Regards,

     

    Henry

     

     

     

    - On Tue, 3/24/09, bmorris{at}tactronics.com <bmorris{at}tactronics.com> wrote:


    From: bmorris{at}tactronics.com <bmorris{at}tactronics.com>
    Subject: [NavList 7748] Re: Transcription of Worsley's Log
    To: NavList@fer3.com
    Date: Tuesday, March 24, 2009, 1:26 AM


    Hi Henry

    After a tremendous amount of typing, I finally saw what you were saying and started over.  We agree, Worsley saw his longitude as West 54-50-00 and we think, based on modern charts, that the longitude is West 54-53-45.  This gives us a delta longitude of 00-03-45. 

    So why does my 2.13 not agree with your 1.804?  I used a great circle distance, accounting for the difference in latitude as well as the distance in longitude.  Your calculation, I believe, accounts only for the DLO.  Fundamentally, these values are fairly close and not truly worthy of extended discusion.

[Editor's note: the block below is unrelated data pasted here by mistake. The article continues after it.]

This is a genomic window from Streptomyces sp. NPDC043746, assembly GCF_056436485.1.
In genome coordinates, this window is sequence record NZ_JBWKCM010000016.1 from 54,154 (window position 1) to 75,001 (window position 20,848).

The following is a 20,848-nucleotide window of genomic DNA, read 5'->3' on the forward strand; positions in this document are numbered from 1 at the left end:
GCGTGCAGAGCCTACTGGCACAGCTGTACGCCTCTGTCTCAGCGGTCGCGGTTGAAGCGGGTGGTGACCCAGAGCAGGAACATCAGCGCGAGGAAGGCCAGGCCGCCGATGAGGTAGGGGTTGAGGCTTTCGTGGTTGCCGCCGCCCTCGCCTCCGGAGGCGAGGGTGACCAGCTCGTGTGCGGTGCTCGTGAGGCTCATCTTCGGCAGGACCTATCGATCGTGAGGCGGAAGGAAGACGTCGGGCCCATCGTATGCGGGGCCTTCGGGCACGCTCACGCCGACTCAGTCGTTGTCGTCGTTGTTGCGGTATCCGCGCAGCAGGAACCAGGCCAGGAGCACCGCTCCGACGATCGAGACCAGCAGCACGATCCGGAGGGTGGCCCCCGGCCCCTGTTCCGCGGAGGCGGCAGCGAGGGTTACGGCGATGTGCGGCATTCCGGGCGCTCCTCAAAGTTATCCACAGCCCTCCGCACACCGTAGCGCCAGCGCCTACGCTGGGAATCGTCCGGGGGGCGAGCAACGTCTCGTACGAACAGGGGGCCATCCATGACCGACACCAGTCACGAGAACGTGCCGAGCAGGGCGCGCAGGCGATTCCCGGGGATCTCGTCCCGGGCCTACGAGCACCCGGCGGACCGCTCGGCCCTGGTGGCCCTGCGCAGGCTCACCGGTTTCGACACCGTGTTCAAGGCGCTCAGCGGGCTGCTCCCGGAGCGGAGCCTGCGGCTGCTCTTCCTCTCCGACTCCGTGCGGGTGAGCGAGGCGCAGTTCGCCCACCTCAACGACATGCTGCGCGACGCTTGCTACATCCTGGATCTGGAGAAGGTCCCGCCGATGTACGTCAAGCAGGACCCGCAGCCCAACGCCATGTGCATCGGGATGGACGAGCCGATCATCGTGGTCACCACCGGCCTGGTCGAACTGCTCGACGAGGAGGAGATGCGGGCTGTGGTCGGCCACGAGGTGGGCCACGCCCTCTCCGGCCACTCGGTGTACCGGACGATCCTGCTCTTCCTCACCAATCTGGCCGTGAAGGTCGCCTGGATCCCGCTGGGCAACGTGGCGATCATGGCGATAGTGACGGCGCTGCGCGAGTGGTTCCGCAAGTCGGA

----------------
    This is the point I am trying to drive at, however.  If his observation and consequent reduction yields West 54-19-45 and he "knows" West 54-50-00, then his DLO is 00-30-15 (arc).  If we convert this arc to time, we should get 2 minutes 1 second of CE, not 1 minute 4 seconds. This is where I would like a bit of help in my understanding.

    I think from your equations of the other day that {you think} he estimates his distance to Cape Belsham at 1 minute 4 seconds (time) and therefore he must subtract that out from his CE.  That supposes that there are 16 minutes of arc to Cape Belsham from Point Wild.  That is very high of the mark.  He can see it from Point Wild pretty clearly.  I measure it on my chart 29104 at 00-01-30 arc. So 1 minute 4 seconds time should really be much lower, or roughly 6 seconds time.